Eleven days after T-Mobile USA won a preliminary injunction prohibiting a former executive from working at a competitor, a court hearing...

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Eleven days after T-Mobile USA won a preliminary injunction prohibiting a former executive from working at a competitor, a court hearing Monday left open the possibility the executive could work at the same company but in a different job.

The turn of events occurred during a King County Superior Court hearing originally scheduled to tie up loose ends, not open new windows.

The issues stem from an Oct. 24 lawsuit that Bellevue-based T-Mobile filed against Sue Swenson, its former chief operating officer. It contends Swenson violated non-compete agreements by taking the COO job at Amp’d Mobile, a new wireless company in Los Angeles.

Judge John Erlick ruled Nov. 17 that Swenson could not work at Amp’d, where she could use information she learned at T-Mobile — at least not until a trial could be held on the dispute.

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Monday’s hearing was to determine how much money Swenson would receive if she won at trial. The judge settled that by setting a bond at $1.7 million, based on Swenson’s salary, bonus and signing bonus at Amp’d.

Swenson’s attorney had asked for $13 million, which included an amount for stock options.

But Erlick also heard new arguments from the attorney saying Swenson should be allowed to work in Amp’d’s international division, which would operate in Canada, Japan and Australia. Swenson was offered the international job after Amp’d terminated her following Erlick’s ruling.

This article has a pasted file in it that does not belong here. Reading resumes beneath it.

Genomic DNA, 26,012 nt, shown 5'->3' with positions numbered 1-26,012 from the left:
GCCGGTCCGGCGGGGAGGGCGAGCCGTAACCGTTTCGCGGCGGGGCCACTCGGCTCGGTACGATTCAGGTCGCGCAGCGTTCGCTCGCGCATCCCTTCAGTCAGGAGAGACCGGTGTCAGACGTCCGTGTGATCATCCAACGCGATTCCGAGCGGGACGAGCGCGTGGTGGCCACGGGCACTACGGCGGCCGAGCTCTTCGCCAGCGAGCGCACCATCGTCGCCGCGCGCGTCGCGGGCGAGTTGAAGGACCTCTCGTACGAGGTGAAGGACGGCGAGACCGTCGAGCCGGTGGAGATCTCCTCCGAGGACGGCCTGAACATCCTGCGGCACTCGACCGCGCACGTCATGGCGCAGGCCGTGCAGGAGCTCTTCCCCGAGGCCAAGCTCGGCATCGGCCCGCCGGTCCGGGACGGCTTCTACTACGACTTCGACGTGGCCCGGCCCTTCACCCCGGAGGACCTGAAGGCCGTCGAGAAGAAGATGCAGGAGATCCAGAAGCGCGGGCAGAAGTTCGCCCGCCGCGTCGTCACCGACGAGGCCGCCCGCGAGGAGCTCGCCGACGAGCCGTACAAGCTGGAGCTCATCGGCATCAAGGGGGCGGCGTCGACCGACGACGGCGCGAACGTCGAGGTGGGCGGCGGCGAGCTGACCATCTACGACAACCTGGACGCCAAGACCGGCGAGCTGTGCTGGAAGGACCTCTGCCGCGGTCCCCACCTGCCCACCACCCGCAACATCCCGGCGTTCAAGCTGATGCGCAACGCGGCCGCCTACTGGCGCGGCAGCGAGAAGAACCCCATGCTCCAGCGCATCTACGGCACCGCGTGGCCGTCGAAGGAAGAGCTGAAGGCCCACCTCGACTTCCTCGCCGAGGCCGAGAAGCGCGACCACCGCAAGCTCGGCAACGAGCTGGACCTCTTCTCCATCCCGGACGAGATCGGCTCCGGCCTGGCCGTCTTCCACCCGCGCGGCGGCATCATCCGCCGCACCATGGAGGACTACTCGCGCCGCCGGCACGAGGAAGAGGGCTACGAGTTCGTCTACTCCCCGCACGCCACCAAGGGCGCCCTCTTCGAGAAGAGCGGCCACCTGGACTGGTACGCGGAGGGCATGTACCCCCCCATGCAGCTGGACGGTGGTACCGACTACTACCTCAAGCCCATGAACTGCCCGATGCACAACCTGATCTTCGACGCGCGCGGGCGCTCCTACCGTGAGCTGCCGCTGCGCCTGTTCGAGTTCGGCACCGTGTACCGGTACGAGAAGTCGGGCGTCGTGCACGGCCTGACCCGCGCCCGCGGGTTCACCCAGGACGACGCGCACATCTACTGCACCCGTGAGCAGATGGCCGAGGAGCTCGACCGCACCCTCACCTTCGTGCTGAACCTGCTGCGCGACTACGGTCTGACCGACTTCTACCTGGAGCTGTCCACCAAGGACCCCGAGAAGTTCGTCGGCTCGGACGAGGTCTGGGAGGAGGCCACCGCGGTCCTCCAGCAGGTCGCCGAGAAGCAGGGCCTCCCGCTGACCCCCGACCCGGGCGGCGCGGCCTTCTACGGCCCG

Until now, no information about that division had been disclosed. In fact, Amp’d has yet to begin offering service in the U.S.; that is expected by year end.

Without knowing how the international division would play a role at Amp’d, the judge said he could not decide immediately whether the job would be subject to the non-compete agreements. He scheduled a hearing for Dec. 16.

Given the new information, however, he said he would slightly alter his written statement outlining the preliminary injunction and file the revised statement this week.

The judge said he plans to write that Swenson is “enjoined from providing and offering services for Amp’d Mobile’s business in the United States of America.”

It was unclear if that meant Swenson could work for the international division before next month’s hearing.

Swenson has also filed a lawsuit against T-Mobile USA in San Diego claiming her non-compete clauses are invalid under California law.

Karl Quackenbush, T-Mobile’s attorney, said the company plans to ask the judge in the California court to dismiss that case. A hearing is set for Jan. 9.

Tricia Duryee: 206-464-3283 or tduryee@seattletimes.com